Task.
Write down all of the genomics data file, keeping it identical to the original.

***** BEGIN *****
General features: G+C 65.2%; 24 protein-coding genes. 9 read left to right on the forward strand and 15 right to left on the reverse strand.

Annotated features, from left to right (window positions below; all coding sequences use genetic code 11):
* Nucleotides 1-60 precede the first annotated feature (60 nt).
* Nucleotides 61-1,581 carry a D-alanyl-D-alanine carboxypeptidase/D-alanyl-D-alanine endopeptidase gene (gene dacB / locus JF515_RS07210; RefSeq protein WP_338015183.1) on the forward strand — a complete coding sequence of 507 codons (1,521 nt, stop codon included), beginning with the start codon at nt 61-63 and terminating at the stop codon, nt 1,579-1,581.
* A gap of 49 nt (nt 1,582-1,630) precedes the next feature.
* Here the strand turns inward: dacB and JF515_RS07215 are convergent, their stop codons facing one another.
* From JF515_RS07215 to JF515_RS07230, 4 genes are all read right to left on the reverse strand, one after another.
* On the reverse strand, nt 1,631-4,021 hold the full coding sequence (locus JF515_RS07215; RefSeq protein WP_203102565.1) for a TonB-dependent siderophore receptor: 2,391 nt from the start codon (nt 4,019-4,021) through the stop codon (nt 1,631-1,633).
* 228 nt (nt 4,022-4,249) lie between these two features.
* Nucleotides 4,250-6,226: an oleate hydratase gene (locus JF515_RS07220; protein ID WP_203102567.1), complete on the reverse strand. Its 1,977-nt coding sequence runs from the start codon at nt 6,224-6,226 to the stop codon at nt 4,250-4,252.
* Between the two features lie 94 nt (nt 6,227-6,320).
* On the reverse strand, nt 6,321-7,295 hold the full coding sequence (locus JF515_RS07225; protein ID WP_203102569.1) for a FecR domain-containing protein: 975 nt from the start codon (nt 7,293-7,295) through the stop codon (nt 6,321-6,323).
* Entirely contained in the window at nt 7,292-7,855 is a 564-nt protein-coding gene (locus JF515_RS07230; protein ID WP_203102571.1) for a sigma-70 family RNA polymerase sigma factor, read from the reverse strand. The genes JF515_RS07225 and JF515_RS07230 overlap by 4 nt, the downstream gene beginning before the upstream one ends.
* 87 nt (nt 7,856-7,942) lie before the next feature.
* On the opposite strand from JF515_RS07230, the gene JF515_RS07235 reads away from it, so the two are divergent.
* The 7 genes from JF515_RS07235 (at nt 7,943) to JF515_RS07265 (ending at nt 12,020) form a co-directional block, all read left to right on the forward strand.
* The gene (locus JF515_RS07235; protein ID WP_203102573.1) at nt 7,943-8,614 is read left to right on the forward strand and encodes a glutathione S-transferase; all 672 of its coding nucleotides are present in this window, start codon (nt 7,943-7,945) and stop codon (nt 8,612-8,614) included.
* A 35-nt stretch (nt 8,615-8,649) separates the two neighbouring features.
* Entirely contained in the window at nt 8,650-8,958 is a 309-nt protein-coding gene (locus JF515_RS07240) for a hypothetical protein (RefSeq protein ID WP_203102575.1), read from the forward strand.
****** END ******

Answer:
General features: G+C 65.2%; 24 protein-coding genes. 9 read left to right on the forward strand and 15 right to left on the reverse strand.

Annotated features, from left to right (window positions below; all coding sequences use genetic code 11):
* Nucleotides 1-60 precede the first annotated feature (60 nt).
* Nucleotides 61-1,581 carry a D-alanyl-D-alanine carboxypeptidase/D-alanyl-D-alanine endopeptidase gene (gene dacB / locus JF515_RS07210; RefSeq protein WP_338015183.1) on the forward strand — a complete coding sequence of 507 codons (1,521 nt, stop codon included), beginning with the start codon at nt 61-63 and terminating at the stop codon, nt 1,579-1,581.
* A gap of 49 nt (nt 1,582-1,630) precedes the next feature.
* Here the strand turns inward: dacB and JF515_RS07215 are convergent, their stop codons facing one another.
* From JF515_RS07215 to JF515_RS07230, 4 genes are all read right to left on the reverse strand, one after another.
* On the reverse strand, nt 1,631-4,021 hold the full coding sequence (locus JF515_RS07215; RefSeq protein WP_203102565.1) for a TonB-dependent siderophore receptor: 2,391 nt from the start codon (nt 4,019-4,021) through the stop codon (nt 1,631-1,633).
* 228 nt (nt 4,022-4,249) lie between these two features.
* Nucleotides 4,250-6,226: an oleate hydratase gene (locus JF515_RS07220; protein ID WP_203102567.1), complete on the reverse strand. Its 1,977-nt coding sequence runs from the start codon at nt 6,224-6,226 to the stop codon at nt 4,250-4,252.
* Between the two features lie 94 nt (nt 6,227-6,320).
* On the reverse strand, nt 6,321-7,295 hold the full coding sequence (locus JF515_RS07225; protein ID WP_203102569.1) for a FecR domain-containing protein: 975 nt from the start codon (nt 7,293-7,295) through the stop codon (nt 6,321-6,323).
* Entirely contained in the window at nt 7,292-7,855 is a 564-nt protein-coding gene (locus JF515_RS07230; protein ID WP_203102571.1) for a sigma-70 family RNA polymerase sigma factor, read from the reverse strand. The genes JF515_RS07225 and JF515_RS07230 overlap by 4 nt, the downstream gene beginning before the upstream one ends.
* 87 nt (nt 7,856-7,942) lie before the next feature.
* On the opposite strand from JF515_RS07230, the gene JF515_RS07235 reads away from it, so the two are divergent.
* The 7 genes from JF515_RS07235 (at nt 7,943) to JF515_RS07265 (ending at nt 12,020) form a co-directional block, all read left to right on the forward strand.
* The gene (locus JF515_RS07235; protein ID WP_203102573.1) at nt 7,943-8,614 is read left to right on the forward strand and encodes a glutathione S-transferase; all 672 of its coding nucleotides are present in this window, start codon (nt 7,943-7,945) and stop codon (nt 8,612-8,614) included.
* A 35-nt stretch (nt 8,615-8,649) separates the two neighbouring features.
* Entirely contained in the window at nt 8,650-8,958 is a 309-nt protein-coding gene (locus JF515_RS07240) for a hypothetical protein (RefSeq protein ID WP_203102575.1), read from the forward strand.